COVID-19 update for Tuesday, May 12 as of 3:00 p.m.
Department of Health
The Department of Health has issued an advisory calling on skilled nursing facilities to develop and implement plans to perform COVID-19 tests on their residents and employees.
Department of Health Daily Briefing
- Nearly 14,000 residents of long-term-care facilities and people who work at those facilities have now tested positive for COVID-19.
- As have nearly 4000 other health care workers.
- The state is introducing a new testing strategy for the residents and employees of skilled nursing facilities that calls for testing every resident of every such facility. All patients who are returning to such facilities from hospitals must be tested and then accommodated appropriately. The Department of Health issued guidance on its new approach today. This guidance, linked above, calls for different levels and frequency of testing for different facilities based on how many COVID-19 cases they have had and how recently they have had them.
- Secretary Levine said the state is introducing this strategy now because it is the first time it has had sufficient access to testing supplies and equipment and laboratory resources to undertake such an effort.
- She said the department also has directed skilled nursing facilities to report daily, starting May 17, on their testing activity and case counts. This information will be reported publicly.
Department of Human Services/Office of Long-Term Living
OLTL has issued a reminder to OLTL-regulated programs operating in counties that are moving from red to yellow that previous guidance that applied to those programs remains in effect. Specifically:
- For programs involving home and community-based services, this DHS memo to Community HealthChoices managed care plans addressing temporary changes in the Community HealthChoices program and this notice to OBRA waiver service coordinators and providers describing temporary changes of the OBRA waiver.
- For nursing facilities, this DHS clarification guidance for pre-admission screening resident review (PASRR); Department of Health interim guidance on visitation in nursing facilities during the COVID-19 emergency; and CMS guidance for infection control and prevention.
- For Living Independence for the Elderly (LIFE) programs, OLTL’s LIFE provider guidance related to COVID-19.
- For assisted living residents and personal care homes, the Department of Health’s interim guidance on visitation to nursing facilities during the COVID-19 pandemic; CMS’s guidance for infection control and prevention; OLTL’s guidance suspending and restricting license requirements for personal care homes and assisted living residences; and DHS’s visitation restrictions in personal care homes and assisted living residences.
House Democrats have unveiled their newest pandemic relief bill. The overall bill is estimated to cost around $3 trillion. A few of the health care provisions included in this bill are:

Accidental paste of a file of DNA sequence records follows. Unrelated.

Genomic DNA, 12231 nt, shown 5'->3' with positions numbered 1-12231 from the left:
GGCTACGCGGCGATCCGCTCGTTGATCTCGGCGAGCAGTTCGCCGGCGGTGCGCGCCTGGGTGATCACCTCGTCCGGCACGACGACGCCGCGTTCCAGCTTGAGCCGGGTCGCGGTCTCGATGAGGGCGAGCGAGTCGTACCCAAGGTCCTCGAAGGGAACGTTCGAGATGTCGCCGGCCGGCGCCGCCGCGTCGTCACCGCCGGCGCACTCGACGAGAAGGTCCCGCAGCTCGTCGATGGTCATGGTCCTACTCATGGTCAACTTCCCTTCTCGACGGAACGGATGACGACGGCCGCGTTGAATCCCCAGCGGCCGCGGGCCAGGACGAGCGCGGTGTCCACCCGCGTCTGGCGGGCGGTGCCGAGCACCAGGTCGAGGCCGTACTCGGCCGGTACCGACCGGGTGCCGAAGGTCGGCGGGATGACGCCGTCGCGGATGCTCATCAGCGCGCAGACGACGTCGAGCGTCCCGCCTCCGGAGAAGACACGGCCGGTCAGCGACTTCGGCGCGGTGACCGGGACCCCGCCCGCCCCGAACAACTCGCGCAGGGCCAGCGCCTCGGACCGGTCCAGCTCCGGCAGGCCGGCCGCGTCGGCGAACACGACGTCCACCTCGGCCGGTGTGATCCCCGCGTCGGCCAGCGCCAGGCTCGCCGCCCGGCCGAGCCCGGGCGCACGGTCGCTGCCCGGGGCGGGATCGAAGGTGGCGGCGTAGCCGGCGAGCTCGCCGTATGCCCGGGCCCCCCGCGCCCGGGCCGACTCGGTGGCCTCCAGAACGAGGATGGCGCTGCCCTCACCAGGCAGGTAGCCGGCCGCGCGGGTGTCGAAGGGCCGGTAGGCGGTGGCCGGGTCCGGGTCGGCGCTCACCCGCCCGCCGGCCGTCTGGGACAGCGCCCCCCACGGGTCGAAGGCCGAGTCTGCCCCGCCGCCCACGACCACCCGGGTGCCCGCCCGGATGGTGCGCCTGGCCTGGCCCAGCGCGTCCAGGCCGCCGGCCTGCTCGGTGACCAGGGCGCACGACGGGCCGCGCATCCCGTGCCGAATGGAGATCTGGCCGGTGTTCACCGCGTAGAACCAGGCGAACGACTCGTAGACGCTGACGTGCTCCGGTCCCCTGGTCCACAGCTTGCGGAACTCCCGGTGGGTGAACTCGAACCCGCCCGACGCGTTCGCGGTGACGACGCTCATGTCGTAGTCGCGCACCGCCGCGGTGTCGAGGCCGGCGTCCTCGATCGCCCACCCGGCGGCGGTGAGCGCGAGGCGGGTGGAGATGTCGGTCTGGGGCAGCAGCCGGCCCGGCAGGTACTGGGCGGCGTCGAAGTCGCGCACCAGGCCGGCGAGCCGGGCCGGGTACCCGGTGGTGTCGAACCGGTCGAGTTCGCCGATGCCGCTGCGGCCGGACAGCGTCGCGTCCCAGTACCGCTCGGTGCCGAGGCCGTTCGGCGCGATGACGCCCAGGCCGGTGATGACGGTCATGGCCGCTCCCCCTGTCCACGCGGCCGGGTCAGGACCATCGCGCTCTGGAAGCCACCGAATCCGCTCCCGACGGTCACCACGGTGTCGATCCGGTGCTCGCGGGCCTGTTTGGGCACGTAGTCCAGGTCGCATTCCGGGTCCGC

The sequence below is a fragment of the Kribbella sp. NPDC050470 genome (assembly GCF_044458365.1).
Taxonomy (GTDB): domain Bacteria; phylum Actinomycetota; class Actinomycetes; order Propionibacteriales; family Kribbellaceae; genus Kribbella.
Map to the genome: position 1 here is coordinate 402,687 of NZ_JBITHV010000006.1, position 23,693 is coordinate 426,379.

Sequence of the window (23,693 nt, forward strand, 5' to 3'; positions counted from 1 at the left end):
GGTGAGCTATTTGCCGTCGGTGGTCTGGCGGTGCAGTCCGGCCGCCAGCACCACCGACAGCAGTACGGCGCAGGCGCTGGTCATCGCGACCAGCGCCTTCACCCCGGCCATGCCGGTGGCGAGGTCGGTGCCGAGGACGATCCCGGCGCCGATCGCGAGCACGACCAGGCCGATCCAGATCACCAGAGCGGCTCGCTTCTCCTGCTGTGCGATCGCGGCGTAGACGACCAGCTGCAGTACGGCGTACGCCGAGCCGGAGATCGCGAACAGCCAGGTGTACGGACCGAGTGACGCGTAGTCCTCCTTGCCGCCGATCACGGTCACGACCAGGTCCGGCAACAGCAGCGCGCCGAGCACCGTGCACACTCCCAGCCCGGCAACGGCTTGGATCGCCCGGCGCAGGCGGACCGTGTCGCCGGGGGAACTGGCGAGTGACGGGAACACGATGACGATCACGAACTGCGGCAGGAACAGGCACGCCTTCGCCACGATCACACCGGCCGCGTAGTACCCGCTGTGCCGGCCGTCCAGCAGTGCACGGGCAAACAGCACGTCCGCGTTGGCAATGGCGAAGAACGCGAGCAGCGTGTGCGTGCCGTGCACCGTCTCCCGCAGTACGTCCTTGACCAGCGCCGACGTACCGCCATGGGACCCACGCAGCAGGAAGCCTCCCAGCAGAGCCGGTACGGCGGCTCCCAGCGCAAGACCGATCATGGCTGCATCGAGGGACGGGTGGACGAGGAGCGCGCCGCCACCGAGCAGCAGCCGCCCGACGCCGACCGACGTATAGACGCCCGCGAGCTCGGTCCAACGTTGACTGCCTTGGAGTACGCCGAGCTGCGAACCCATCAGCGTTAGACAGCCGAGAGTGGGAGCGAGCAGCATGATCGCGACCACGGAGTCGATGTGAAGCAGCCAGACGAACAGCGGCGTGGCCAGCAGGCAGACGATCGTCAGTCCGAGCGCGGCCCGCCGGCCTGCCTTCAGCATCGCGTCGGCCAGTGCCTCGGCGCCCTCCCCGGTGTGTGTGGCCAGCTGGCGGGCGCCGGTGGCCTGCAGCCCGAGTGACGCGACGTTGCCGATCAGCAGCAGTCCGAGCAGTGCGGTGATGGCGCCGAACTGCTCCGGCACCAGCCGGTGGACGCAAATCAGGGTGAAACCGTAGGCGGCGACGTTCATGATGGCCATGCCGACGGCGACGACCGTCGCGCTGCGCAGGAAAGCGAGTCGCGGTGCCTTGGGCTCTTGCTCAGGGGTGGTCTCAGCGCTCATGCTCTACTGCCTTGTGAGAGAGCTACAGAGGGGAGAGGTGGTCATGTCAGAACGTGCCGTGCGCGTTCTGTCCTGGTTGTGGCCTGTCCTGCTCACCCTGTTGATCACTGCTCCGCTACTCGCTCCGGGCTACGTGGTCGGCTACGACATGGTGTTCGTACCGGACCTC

- $100 billion for eligible health care providers to be distributed through the Health Care Provider Relief Fund. This is in addition to the $175 billion Congress has already appropriated for providers. This bill would include a prescriptive and structured methodology for distribution of the Health Care Provider Relief Fund that would include, among other things:
- quarterly relief funds based on hospital cost reports, with aid providers already received from the relief fund subtracted from the quarterly amount
- eligibility to receive up to 60 percent of revenue lost in comparison to the previous year, to help compensate for pandemic-related expenses
- a requirement that recipients not charge COVID-19 patients and not engage in balance billing
- Reduces interests rates and lengthens the payback period for Part A and Part B advance payments.
- $75 billion for testing, contact-tracing, and other activities.
- Prohibits the administration from finalizing the Medicaid Fiscal Accountability Rule (MFAR) during the current public health emergency.
- $7.6 billion to health centers.
- $4.5 billion to NIH to expand COVID-10-related research.
- $3 billion for the Substance Abuse and Mental Health Services Administration (SAMHSA).
- Increases federal medical assistance percentage (FMAP) 14 percentage points from July 1, 2020 through June 30, 2021.
- Temporarily increases Medicaid DSH allotments to states by 2.5 percent.
- Eliminates cost-sharing for most patients for COVID-19 treatment.
The House is expected to vote on the bill this Friday but the Senate is working on its own plan and is not expected to take up any new pandemic relief legislation until after Memorial Day.
Centers for Disease Control and Prevention
- The CDC has published information about factors to consider when purchasing ventilators from another country.
- The CDC has updated its FAQ on infection prevention and control in health care settings.
- The CDC has updates its interim laboratory biosafety guidelines for handling and processing specimens associated with COVID-19.
Food and Drug Administration
- The FDA has published guidance for industry and investigators addressing pre-investigational new drug application (IND) meeting requests for COVID-19-related drugs and biological products.
- The FDA has published guidance on developing drugs and biological products for the treatment or prevention of COVID-19.
- The FDA has issued an emergency use authorization for a specific commercial laboratory test to diagnose COVID-19.
Occupational Safety and Health Administration
Resources to Consult
Pennsylvania Department of Human Services
Pennsylvania Department of Health
Centers for Disease Control and Prevention
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